Microsoft has quietly lent its support to Nintendo's DS handheld, it has been alleged, with wholly owned British studio Rare apparently already working on two titles for the new console.
According to US website GCAdvanced, senior Microsoft Game Studios exec Ken Lobb - the former Nintendo exec who now manages Microsoft's relationship with the Rare studio - confirmed at E3 last week that the developer is working on software for the DS.
He told a reporter for the site that Rare has DS development kits, and that two software titles are in the works for new platform - although he didn't provide details of which titles those might be.
Rare has continued to work on the Game Boy Advance since it was bought by Microsoft in 2002, with GBA titles from the studio being published by THQ; this, however, is the first indication that it will be continuing its development efforts into the next generation of Nintendo handheld hardware.
The news that a Microsoft Game Studios subsidiary is to work on a new Nintendo platform is less surprising than it might seem at first. Microsoft has repeatedly asserted that it has no ambitions in the handheld console market - but the company is still likely to want to see Nintendo's system triumph over Sony's entry into the market.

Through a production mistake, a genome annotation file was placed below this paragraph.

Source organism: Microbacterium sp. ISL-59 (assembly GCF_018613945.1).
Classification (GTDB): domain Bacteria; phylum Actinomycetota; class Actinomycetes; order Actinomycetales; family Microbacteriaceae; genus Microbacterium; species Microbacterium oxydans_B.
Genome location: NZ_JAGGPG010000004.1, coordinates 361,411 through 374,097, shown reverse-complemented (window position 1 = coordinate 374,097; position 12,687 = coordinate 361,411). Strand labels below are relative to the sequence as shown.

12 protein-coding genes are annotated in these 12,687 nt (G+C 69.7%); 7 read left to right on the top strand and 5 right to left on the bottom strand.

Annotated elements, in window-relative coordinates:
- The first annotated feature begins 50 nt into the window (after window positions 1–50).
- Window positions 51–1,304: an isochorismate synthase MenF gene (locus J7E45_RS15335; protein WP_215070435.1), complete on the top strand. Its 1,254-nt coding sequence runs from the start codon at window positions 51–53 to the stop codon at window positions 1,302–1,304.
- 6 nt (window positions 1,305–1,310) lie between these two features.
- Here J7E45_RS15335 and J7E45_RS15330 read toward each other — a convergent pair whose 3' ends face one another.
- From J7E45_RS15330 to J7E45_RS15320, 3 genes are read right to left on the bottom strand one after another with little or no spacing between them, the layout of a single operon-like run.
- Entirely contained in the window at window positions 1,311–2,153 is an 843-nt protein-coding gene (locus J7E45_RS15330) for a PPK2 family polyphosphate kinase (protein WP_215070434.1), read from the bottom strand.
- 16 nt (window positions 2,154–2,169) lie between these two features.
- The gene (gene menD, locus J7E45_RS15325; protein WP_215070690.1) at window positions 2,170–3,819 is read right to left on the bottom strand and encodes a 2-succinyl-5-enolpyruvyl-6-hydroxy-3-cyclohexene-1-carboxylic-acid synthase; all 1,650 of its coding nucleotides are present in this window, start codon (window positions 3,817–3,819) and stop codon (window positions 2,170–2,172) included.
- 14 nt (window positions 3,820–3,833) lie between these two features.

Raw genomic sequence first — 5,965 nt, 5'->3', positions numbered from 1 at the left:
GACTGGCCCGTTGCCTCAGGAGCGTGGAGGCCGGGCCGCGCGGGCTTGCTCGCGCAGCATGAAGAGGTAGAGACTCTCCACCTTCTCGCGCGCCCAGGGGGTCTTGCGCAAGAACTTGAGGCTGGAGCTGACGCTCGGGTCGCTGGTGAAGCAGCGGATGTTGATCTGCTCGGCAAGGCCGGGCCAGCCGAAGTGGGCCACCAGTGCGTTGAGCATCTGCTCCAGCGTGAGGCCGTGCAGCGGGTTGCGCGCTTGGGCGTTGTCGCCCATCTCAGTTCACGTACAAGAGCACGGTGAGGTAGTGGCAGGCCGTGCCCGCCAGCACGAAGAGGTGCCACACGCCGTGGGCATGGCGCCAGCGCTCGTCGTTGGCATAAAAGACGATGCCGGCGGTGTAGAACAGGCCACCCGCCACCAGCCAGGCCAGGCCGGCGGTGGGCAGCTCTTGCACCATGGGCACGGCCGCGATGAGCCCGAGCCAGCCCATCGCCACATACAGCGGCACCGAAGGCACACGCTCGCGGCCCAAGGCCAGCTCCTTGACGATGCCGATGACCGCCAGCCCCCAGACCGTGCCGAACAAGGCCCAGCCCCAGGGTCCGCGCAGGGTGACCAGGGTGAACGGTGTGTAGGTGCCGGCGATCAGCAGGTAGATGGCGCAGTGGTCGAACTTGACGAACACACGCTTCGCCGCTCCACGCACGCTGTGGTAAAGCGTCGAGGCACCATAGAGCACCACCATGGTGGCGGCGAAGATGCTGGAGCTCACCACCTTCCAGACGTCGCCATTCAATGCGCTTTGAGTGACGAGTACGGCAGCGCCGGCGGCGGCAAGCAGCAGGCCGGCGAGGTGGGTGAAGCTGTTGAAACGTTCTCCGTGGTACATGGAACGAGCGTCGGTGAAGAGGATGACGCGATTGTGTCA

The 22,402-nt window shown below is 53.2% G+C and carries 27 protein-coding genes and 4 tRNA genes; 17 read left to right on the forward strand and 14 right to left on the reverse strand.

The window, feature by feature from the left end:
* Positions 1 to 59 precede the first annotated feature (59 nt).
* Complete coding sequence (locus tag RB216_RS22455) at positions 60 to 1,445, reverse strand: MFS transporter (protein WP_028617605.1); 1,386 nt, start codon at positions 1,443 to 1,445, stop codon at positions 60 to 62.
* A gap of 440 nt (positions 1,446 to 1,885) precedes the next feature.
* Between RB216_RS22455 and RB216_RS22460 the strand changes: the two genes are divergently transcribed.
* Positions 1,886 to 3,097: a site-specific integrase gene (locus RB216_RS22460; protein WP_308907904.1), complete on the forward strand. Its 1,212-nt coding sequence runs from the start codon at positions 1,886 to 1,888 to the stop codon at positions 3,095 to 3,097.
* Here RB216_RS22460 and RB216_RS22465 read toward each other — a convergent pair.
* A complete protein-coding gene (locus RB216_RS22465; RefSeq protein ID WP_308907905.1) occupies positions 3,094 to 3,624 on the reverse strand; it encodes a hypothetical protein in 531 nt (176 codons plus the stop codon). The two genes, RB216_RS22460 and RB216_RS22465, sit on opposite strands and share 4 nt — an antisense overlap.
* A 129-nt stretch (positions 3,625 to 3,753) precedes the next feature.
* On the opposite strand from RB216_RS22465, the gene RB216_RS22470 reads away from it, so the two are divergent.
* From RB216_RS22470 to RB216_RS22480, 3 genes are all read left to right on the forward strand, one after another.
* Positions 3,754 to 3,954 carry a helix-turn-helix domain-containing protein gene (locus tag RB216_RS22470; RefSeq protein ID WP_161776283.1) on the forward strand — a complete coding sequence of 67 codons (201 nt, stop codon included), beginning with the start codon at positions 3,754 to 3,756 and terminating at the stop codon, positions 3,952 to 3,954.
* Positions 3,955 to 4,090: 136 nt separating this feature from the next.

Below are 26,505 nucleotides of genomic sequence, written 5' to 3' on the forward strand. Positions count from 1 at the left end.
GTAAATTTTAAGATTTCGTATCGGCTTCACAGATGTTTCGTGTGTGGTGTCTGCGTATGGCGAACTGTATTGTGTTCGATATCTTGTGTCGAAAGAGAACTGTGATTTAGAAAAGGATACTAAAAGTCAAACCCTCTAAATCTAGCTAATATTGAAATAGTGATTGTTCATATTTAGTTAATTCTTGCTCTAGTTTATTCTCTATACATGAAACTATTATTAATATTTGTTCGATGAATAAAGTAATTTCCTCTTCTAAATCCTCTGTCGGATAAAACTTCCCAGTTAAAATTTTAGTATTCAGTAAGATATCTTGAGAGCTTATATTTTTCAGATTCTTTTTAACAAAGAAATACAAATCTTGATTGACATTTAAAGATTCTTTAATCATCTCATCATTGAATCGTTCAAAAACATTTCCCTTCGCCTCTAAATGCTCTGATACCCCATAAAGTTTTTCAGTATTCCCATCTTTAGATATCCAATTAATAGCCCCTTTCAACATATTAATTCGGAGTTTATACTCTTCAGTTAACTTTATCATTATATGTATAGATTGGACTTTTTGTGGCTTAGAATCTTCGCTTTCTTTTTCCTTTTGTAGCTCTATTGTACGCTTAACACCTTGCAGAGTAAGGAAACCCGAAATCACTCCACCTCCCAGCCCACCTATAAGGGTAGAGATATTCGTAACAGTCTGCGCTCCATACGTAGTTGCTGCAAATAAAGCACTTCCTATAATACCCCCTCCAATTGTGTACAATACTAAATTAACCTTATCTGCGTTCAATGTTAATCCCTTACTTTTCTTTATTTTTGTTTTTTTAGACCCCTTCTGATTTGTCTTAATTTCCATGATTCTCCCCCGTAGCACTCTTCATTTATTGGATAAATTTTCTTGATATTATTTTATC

As long as Nintendo continues to control the handheld market, that sector represents little threat to Microsoft - or so the conventional wisdom goes. On the other hand, should Sony grain a significant foothold in the market, it will give it a further advantage over Microsoft in the home console space, as the PSP is thought to be closely linked to the functionality of Sony's home systems.
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